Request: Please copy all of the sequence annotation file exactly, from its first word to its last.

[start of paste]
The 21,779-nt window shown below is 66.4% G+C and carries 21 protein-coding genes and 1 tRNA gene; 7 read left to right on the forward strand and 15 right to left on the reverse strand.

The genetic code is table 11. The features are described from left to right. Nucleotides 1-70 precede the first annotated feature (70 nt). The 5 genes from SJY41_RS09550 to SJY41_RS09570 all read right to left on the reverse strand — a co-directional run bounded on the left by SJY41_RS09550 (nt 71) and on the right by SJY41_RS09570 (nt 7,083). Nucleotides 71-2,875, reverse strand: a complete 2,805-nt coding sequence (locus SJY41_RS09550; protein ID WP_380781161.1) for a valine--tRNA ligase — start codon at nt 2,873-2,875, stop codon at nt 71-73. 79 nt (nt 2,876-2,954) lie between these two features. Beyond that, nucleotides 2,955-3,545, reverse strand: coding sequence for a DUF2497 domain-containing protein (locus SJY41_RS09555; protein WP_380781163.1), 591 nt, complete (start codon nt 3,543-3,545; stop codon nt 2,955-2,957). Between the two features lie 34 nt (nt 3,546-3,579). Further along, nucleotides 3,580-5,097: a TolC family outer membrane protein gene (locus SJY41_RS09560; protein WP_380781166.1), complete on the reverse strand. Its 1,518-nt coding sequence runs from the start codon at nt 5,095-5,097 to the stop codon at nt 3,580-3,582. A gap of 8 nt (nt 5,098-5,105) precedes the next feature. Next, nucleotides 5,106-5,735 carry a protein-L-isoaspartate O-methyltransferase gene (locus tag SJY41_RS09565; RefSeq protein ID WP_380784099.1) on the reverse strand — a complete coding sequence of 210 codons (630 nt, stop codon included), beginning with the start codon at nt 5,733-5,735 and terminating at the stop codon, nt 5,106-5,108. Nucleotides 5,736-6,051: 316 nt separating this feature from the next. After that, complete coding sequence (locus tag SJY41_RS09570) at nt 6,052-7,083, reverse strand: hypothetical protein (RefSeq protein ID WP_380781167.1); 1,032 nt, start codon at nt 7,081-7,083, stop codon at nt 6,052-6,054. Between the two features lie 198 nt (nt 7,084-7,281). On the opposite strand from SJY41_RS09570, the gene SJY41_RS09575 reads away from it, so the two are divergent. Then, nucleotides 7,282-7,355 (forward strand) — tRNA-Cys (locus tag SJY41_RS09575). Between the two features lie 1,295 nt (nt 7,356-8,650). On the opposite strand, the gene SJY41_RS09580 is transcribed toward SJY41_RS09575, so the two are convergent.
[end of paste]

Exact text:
The 21,779-nt window shown below is 66.4% G+C and carries 21 protein-coding genes and 1 tRNA gene; 7 read left to right on the forward strand and 15 right to left on the reverse strand.

The genetic code is table 11. The features are described from left to right. Nucleotides 1-70 precede the first annotated feature (70 nt). The 5 genes from SJY41_RS09550 to SJY41_RS09570 all read right to left on the reverse strand — a co-directional run bounded on the left by SJY41_RS09550 (nt 71) and on the right by SJY41_RS09570 (nt 7,083). Nucleotides 71-2,875, reverse strand: a complete 2,805-nt coding sequence (locus SJY41_RS09550; protein ID WP_380781161.1) for a valine--tRNA ligase — start codon at nt 2,873-2,875, stop codon at nt 71-73. 79 nt (nt 2,876-2,954) lie between these two features. Beyond that, nucleotides 2,955-3,545, reverse strand: coding sequence for a DUF2497 domain-containing protein (locus SJY41_RS09555; protein WP_380781163.1), 591 nt, complete (start codon nt 3,543-3,545; stop codon nt 2,955-2,957). Between the two features lie 34 nt (nt 3,546-3,579). Further along, nucleotides 3,580-5,097: a TolC family outer membrane protein gene (locus SJY41_RS09560; protein WP_380781166.1), complete on the reverse strand. Its 1,518-nt coding sequence runs from the start codon at nt 5,095-5,097 to the stop codon at nt 3,580-3,582. A gap of 8 nt (nt 5,098-5,105) precedes the next feature. Next, nucleotides 5,106-5,735 carry a protein-L-isoaspartate O-methyltransferase gene (locus tag SJY41_RS09565; RefSeq protein ID WP_380784099.1) on the reverse strand — a complete coding sequence of 210 codons (630 nt, stop codon included), beginning with the start codon at nt 5,733-5,735 and terminating at the stop codon, nt 5,106-5,108. Nucleotides 5,736-6,051: 316 nt separating this feature from the next. After that, complete coding sequence (locus tag SJY41_RS09570) at nt 6,052-7,083, reverse strand: hypothetical protein (RefSeq protein ID WP_380781167.1); 1,032 nt, start codon at nt 7,081-7,083, stop codon at nt 6,052-6,054. Between the two features lie 198 nt (nt 7,084-7,281). On the opposite strand from SJY41_RS09570, the gene SJY41_RS09575 reads away from it, so the two are divergent. Then, nucleotides 7,282-7,355 (forward strand) — tRNA-Cys (locus tag SJY41_RS09575). Between the two features lie 1,295 nt (nt 7,356-8,650). On the opposite strand, the gene SJY41_RS09580 is transcribed toward SJY41_RS09575, so the two are convergent.